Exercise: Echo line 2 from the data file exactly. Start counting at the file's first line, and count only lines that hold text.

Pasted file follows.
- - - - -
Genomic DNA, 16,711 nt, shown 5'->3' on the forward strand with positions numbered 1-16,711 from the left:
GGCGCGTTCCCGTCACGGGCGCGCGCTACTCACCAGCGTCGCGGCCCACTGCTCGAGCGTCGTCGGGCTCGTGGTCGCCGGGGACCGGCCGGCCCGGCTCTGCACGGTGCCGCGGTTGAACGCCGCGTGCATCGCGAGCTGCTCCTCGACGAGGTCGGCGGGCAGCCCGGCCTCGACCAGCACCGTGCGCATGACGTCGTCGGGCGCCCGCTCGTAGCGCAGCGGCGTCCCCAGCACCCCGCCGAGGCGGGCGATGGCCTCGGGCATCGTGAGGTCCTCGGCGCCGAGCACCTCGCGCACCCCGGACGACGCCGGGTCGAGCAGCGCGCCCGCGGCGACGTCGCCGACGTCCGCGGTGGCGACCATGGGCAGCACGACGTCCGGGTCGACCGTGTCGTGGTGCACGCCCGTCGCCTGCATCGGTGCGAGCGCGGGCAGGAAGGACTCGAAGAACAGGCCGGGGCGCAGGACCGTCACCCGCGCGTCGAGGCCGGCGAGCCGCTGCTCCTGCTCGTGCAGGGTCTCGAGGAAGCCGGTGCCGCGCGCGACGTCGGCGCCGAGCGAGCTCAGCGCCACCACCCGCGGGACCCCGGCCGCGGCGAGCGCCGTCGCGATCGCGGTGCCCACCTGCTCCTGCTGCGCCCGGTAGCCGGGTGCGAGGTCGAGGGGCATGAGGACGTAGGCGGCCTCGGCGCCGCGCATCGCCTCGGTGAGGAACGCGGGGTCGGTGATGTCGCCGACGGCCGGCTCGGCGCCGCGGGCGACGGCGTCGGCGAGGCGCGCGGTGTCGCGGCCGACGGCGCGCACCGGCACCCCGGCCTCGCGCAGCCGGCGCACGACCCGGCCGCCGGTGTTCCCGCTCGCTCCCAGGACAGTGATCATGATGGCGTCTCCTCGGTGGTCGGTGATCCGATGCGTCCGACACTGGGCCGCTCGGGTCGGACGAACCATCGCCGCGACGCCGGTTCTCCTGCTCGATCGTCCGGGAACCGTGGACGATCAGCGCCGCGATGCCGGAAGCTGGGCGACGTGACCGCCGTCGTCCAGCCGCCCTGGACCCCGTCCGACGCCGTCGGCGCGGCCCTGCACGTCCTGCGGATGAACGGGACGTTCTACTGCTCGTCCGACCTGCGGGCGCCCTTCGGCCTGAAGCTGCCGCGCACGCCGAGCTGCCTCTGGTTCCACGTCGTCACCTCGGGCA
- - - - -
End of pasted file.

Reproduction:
GGCGCGTTCCCGTCACGGGCGCGCGCTACTCACCAGCGTCGCGGCCCACTGCTCGAGCGTCGTCGGGCTCGTGGTCGCCGGGGACCGGCCGGCCCGGCTCTGCACGGTGCCGCGGTTGAACGCCGCGTGCATCGCGAGCTGCTCCTCGACGAGGTCGGCGGGCAGCCCGGCCTCGACCAGCACCGTGCGCATGACGTCGTCGGGCGCCCGCTCGTAGCGCAGCGGCGTCCCCAGCACCCCGCCGAGGCGGGCGATGGCCTCGGGCATCGTGAGGTCCTCGGCGCCGAGCACCTCGCGCACCCCGGACGACGCCGGGTCGAGCAGCGCGCCCGCGGCGACGTCGCCGACGTCCGCGGTGGCGACCATGGGCAGCACGACGTCCGGGTCGACCGTGTCGTGGTGCACGCCCGTCGCCTGCATCGGTGCGAGCGCGGGCAGGAAGGACTCGAAGAACAGGCCGGGGCGCAGGACCGTCACCCGCGCGTCGAGGCCGGCGAGCCGCTGCTCCTGCTCGTGCAGGGTCTCGAGGAAGCCGGTGCCGCGCGCGACGTCGGCGCCGAGCGAGCTCAGCGCCACCACCCGCGGGACCCCGGCCGCGGCGAGCGCCGTCGCGATCGCGGTGCCCACCTGCTCCTGCTGCGCCCGGTAGCCGGGTGCGAGGTCGAGGGGCATGAGGACGTAGGCGGCCTCGGCGCCGCGCATCGCCTCGGTGAGGAACGCGGGGTCGGTGATGTCGCCGACGGCCGGCTCGGCGCCGCGGGCGACGGCGTCGGCGAGGCGCGCGGTGTCGCGGCCGACGGCGCGCACCGGCACCCCGGCCTCGCGCAGCCGGCGCACGACCCGGCCGCCGGTGTTCCCGCTCGCTCCCAGGACAGTGATCATGATGGCGTCTCCTCGGTGGTCGGTGATCCGATGCGTCCGACACTGGGCCGCTCGGGTCGGACGAACCATCGCCGCGACGCCGGTTCTCCTGCTCGATCGTCCGGGAACCGTGGACGATCAGCGCCGCGATGCCGGAAGCTGGGCGACGTGACCGCCGTCGTCCAGCCGCCCTGGACCCCGTCCGACGCCGTCGGCGCGGCCCTGCACGTCCTGCGGATGAACGGGACGTTCTACTGCTCGTCCGACCTGCGGGCGCCCTTCGGCCTGAAGCTGCCGCGCACGCCGAGCTGCCTCTGGTTCCACGTCGTCACCTCGGGCA